Last Updated on June 10, 2021
What can be used in place of beer or wine in a recipe?
While some dishes have a precise catalog of ingredients with no possibility for change or variation, most meals offer far more wiggle room—including those with alcohol as a key ingredient. You might have any number of reasons to nix alcohol from your cooking. Maybe you don’t have any in your pantry. Or, it could be that you’re trying to stop or reduce your alcohol intake, and don’t want to purchase it or keep it in your house.
Whatever your reason, here are some of the best and easiest alcohol substitutes.
Alcohol Substitution Tips
In nearly all recipes that call for alcohol, the purpose is to add flavor. Beer tends to add an earthy flavor to food, while wine is used to intensify or enhance the flavors and the aromas. Because of its acidity, alcohol is also a simple, flavorful way to tenderize or marinate meat.
Before substituting out your alcohol, here are a few tips to keep in mind:
- If you’ve made a recipe with alcohol before, you can gauge what’s going to taste the most like the alcohol you’re leaving out. Whether it can withstand a bit more sodium or sweetness, make your substitution accordingly.
- Many recipes calling for alcohol make use of imprecise measurements—like a splash, dash, or drop. Apply the same measurements to your alcohol-free substitute.
- When exact measurements are used, make a direct 1:1 swap.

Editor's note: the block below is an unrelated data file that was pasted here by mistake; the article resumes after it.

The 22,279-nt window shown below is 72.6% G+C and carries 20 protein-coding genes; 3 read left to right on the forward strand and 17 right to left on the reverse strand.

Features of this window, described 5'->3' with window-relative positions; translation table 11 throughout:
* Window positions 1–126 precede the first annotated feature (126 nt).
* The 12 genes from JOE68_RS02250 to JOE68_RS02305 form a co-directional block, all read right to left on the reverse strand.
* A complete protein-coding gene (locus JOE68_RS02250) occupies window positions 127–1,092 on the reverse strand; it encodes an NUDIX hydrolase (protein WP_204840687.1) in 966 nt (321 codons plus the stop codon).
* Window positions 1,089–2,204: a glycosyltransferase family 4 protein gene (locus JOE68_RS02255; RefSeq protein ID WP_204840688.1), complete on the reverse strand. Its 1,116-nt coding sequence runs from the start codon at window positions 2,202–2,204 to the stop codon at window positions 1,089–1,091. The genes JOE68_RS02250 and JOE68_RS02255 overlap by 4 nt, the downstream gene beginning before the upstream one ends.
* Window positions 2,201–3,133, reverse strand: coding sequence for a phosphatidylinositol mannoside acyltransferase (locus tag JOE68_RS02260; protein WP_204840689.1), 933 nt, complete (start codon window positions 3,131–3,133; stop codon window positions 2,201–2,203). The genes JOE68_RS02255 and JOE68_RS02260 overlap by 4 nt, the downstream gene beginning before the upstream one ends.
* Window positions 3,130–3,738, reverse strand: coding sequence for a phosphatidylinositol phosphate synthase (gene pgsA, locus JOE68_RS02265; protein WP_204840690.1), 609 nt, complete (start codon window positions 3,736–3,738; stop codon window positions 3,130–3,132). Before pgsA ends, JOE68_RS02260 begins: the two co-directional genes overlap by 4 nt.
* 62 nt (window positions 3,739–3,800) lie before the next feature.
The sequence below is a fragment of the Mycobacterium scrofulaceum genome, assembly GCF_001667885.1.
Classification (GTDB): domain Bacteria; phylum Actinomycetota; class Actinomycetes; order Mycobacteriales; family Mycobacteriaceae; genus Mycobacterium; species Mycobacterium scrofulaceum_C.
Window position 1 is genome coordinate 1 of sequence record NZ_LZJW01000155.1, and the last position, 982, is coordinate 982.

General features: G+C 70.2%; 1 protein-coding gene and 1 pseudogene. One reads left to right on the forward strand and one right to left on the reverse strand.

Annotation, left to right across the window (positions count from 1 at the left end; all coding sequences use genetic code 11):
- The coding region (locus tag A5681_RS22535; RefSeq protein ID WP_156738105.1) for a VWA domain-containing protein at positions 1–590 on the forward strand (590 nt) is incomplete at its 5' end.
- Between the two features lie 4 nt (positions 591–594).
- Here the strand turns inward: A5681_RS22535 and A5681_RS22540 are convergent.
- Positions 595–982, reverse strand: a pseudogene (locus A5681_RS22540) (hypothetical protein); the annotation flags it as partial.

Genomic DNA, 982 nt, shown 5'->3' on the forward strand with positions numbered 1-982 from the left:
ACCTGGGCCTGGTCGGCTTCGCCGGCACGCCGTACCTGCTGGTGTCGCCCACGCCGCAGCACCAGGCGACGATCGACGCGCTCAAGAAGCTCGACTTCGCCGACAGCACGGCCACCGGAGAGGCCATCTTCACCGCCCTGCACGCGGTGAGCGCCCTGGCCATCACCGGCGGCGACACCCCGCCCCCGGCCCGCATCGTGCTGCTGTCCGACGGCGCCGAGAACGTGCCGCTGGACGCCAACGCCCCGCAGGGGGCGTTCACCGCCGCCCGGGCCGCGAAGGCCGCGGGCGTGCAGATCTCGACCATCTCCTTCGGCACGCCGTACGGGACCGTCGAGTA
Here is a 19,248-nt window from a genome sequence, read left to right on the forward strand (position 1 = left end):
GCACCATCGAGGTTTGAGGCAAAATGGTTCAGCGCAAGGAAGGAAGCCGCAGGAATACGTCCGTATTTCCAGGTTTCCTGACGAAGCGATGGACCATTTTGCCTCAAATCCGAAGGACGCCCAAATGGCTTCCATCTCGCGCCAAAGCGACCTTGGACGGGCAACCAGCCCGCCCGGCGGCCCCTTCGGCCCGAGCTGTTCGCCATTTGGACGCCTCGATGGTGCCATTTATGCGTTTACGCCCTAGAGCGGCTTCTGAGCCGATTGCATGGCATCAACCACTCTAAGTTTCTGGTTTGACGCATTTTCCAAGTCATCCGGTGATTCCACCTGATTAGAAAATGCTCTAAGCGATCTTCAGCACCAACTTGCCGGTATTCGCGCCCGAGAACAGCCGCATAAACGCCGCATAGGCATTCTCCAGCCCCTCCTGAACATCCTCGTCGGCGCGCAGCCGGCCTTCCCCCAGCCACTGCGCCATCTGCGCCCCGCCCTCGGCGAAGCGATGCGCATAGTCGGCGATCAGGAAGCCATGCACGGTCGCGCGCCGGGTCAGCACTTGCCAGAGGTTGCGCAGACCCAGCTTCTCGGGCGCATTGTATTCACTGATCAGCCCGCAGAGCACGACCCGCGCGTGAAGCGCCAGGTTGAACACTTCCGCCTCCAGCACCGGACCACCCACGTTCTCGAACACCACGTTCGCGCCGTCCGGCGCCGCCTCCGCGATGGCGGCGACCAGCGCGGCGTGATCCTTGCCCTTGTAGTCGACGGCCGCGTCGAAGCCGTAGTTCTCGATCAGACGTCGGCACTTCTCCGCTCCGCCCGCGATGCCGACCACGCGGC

How Can I Substitute Beer in a Recipe?
Beer is a versatile alcoholic beverage. There are many different kinds of beer, from dark stouts to light ales, and each imparts a different flavor. Here are a few handy substitutes you can use in place of beer in your cooking:
- Nonalcoholic beer: This easy swap allows you to use the wide range of nonalcoholic beers available today.
- Chicken broth: If your sauce calls for light beer, chicken broth is a flavorful, easy replacement.
- Mushroom stock: For recipes calling for darker beers, mushroom stock is a great option.
- Cola: Full-sugar dark sodas are the best substitution for marinating meats because of their high acid content.
- Bitters: If your recipe needs a bit of bitterness, try adding some angostura bitters, orange rind, or the white pith of an orange.
What Can I Replace Wine With When Cooking?
Red wine is dry, tart, and slightly acidic. It adds complexity. White wine is also dry but tends to be a bit sweeter. Wine complements many dishes—meat, sauteed vegetables, sauces, and gravy.
Here is what you can add instead of wine to augment the flavors of your recipe:
- Beef broth: In a sauce, soup, or braise that calls for red wine, salty yet dry beef broth can achieve a similar effect.
- Red grape juice: Grape juice adds that signature deep red coloring and has a similar flavor. Add water, vinegar, or citrus juice to cut the sweetness and add some tartness. For marinades, combine grape juice with vinegar in equal amounts.
- Coffee or tomato juice: These beverages have a similar pH to wine. Just add a bit of sugar or honey for a touch of sweetness.
Need More Help Cutting Back on Alcohol?
If you’re trying to cut back on drinking—or even quit—Ria Health is here for you. We take a realistic approach to alcohol reduction. Our team will partner with you to develop a treatment program that works for your unique needs and goals. We can even provide anti-craving medications to help you safely and comfortably drink less. Best of all, our program is 100 percent online. With our handy app, you can have effective help anytime, anywhere.